These kids that are not even old enough to vote took down this massive company and won, which was amazing. But it was not till I went to university and studied politics that I learnt about the history of the Labour party – the history of the working people rising up against injustice, and winning. I thought, “That is the party of the canteen, that is the party of the people, and that is the party I want to serve.”


6. You have made five video pledges over a week over social media.
Could you tell us a little more about them?

The pledges are based on what I have been hearing on the doorsteps. The last two years, the only things I have done is basically – to knock on doors, talk to people, listen to their concerns, and find out what their priorities are. The five pledges respond to the things that people have told me.

The first pledge is to protect the NHS – people are very worried about getting GP appointments and the hospitals are being overcrowded. We need investment in our NHS.

The second is about the cost of living – people find that their bills go up but their wages stay stagnant, and so they are getting poorer. So we need to take action to tackle the cost of living.

The third is about controlling immigration fairly – because people feel that if too many people come in too quickly, you cannot plan for the schools, houses and hospitals that you need. Some do not even speak English, so people feel they cannot even talk to their neighbours and people want to have stable communities. They are not racist people at all – it is just about having a community that works.

The fourth pledge is pride in Southampton. Southampton has got an amazing history and set of traditions and values, and there is a feeling that we want to celebrate that and make more of it. For an example, the Labour Council is building the Royal Pier, which used to be the jewel and the Crown of Southampton and had fallen into disrepair. Now, we are bringing it back. Having pride in Southampton is also about having the community being clean and safe and welcoming, so tourists can come off at the docks and the cruises.

The fifth pledge is to be here for you, the people. That is why I leave my mobile number with everyone. I have already sent my business card with my mobile number on it to 70,000 people and I get hundreds of messages a week, and I call back everyone. If you need it, the number is 07835103090 – if you need it, give me a ring. Even after I get elected, I want to spend a couple of hours every week calling everybody back. I always try and call them back within a week. I can’t always call someone back immediately as there are other things to be doing, but I want to make the time to do it because people feel that politicians are too distant from them, and it is really worth investing some time to do it properly, even if I sleep a bit less.

A list of all candidates running in Southampton and Winchester can be seen here. 

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Fun-sized aspiring lawyer who is always hungry. Always.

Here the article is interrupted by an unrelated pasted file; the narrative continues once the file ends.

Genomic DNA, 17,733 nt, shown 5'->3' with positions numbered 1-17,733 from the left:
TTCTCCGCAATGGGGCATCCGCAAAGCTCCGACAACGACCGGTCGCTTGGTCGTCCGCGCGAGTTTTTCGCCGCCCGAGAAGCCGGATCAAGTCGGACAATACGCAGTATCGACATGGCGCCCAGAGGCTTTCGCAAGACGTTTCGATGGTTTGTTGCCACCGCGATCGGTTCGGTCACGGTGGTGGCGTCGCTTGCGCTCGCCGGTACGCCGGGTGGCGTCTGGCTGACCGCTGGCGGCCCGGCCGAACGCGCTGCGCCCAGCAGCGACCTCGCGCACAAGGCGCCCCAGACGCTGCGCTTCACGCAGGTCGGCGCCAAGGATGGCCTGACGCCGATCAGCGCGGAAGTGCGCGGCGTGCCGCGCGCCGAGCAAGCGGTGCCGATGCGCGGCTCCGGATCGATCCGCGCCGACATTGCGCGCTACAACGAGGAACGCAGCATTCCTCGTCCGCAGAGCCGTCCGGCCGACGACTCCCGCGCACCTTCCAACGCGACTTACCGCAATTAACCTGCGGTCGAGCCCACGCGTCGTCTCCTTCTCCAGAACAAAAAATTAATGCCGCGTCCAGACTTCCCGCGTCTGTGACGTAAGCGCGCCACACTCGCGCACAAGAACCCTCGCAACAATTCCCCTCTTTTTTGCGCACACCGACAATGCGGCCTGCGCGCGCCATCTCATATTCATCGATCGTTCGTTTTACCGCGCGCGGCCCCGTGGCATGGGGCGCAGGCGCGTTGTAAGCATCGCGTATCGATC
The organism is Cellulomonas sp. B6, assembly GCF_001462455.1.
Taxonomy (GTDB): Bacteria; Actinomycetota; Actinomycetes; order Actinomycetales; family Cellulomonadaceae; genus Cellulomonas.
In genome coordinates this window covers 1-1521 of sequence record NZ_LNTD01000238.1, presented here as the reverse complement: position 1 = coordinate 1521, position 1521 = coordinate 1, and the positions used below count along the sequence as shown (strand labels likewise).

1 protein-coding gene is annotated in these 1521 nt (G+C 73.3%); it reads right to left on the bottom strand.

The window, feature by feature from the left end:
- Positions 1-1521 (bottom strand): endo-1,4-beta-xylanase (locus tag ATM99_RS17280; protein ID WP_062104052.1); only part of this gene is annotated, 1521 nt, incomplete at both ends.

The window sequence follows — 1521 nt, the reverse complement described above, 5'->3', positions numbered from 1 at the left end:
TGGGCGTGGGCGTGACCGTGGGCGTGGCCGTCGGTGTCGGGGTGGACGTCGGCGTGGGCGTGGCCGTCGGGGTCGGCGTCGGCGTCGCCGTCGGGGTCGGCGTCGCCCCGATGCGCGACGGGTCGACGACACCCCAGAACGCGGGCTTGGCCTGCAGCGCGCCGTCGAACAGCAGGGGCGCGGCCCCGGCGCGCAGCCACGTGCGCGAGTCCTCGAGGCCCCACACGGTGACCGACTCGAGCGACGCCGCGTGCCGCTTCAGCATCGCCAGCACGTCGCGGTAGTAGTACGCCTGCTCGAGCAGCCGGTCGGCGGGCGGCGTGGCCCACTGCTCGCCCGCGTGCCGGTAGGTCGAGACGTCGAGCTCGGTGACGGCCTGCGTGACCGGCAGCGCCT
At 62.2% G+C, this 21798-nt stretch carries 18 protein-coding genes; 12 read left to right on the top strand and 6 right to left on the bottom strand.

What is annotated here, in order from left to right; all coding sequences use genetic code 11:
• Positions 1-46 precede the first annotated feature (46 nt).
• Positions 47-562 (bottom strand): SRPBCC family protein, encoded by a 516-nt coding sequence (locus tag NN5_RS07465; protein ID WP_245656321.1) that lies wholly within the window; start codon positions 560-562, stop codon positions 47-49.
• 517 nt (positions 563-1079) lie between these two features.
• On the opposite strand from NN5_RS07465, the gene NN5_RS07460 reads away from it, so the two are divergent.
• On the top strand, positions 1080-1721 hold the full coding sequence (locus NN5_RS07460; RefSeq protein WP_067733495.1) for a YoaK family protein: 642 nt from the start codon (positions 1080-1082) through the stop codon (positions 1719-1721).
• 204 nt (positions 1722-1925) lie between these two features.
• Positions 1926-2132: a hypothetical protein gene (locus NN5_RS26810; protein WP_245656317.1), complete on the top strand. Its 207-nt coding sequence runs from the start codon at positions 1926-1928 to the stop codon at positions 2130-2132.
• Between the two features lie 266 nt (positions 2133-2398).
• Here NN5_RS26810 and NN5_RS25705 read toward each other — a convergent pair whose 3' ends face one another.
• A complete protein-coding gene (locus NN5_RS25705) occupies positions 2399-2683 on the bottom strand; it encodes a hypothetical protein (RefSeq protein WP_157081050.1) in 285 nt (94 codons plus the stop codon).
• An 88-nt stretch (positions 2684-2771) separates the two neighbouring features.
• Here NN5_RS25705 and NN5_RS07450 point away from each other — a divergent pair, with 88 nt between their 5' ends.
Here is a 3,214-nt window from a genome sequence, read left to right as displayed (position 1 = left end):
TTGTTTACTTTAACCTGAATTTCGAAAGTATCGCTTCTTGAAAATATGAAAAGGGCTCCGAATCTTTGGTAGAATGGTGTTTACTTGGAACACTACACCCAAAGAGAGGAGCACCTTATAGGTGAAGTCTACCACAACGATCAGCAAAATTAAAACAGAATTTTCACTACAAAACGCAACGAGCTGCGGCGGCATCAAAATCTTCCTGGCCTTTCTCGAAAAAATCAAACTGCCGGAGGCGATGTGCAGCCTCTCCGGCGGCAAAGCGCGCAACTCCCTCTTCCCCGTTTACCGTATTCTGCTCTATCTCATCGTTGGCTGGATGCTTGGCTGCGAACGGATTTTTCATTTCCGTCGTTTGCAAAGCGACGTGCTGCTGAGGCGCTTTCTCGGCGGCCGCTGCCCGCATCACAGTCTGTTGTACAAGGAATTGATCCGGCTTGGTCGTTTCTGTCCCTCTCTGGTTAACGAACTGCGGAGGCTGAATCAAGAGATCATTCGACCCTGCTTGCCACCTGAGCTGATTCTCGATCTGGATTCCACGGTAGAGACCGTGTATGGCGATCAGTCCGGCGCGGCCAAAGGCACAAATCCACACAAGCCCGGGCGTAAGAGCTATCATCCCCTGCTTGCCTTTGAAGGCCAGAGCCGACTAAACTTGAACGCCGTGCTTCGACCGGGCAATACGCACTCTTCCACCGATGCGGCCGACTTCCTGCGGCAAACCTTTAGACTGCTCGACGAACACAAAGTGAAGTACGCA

Discussion2 Comments

  1. avatar

    “The third is about controlling immigration fairly – because people feel that if too many people come in too quickly, you cannot plan for the schools, houses and hospitals that you need. Some do not even speak English, so people feel they cannot even talk to their neighbours and people want to have stable communities. They are not racist people at all – it is just about having a community that works.”

    You are right to consider immigration because provision of public services is a zero-sum game. People not only “feel” that if too many people come in too quickly, you are unable to plan for public service provision – it’s a cold fact. There are only so many GP slots/prison cells/MRI scans/primary school places available nationwide in any given day.

    If we have a large increase in demand for these services, then quality of service will degrade and costs will increase.

    Net migration figures pre year 2000 were of the order of low to mid tens of thousands a year.

    In 2014, around 240,000 people net moved to the UK [2], and this is part of a long-term trend as people take advantage of the EU-mandated right to freedom of movement from the desperately poor eastern-block nations and the Mediterranean countries.

    For reference the population of Southampton is around 250,000 [3].

    So the country faces a choice: either, we build a “new Southampton” every year to provide for the influx of people, or we manage the migration levels so that services can better cope. Both are viable options, but it is for the electorate to decide which is more desirable.

    The transformation in the migration figures started under the previous Labour government. Unfortunately, the electorate was not consulted when the legislative changes were enacted to make this possible.

    As you point out, this has had disastrous consequences for certain sections of the country; resulting in poor levels of integration into existing communities, ghettoisation and the resulting community antagonism. You use the word “racism”, I use the phrase “total immigration policy failure by the previous Labour government”.

    Here’s the thing: the Labour party had ten years of strong Government mandate to act on this and failed to do so.

    Now five years later, your party has made no indication that it has changed its policy. On the basis that past behaviour is the best predicator of future success – and not only considering your immigration policy; but also the morality of your foreign policy and your demonstrable economic mismanagement during 1997 to 2007, unfortunately Labour cannot get my vote.

    • avatar
      Jennifer Allerton

      There is net inward migration to the UK every year, but the other factor not taken into account is that the UK’s birth rate is below replacement levels and has been since the 70s – i.e. the 70 million (ish) people, of which 240000 is less than 0.004%, who live here are not replacing themselves each generation, resulting in an ageing population. The majority of migrants in to the UK are young and working people. Currently, though I would prefer it to stay this way so far as is possible, most of the UK is wilderness. More houses can be built, but the fact is they already need to be anyway because no one can damned well afford one. And yet, some people have two. (And some people sleep on the streets). Ludicrous? Yup.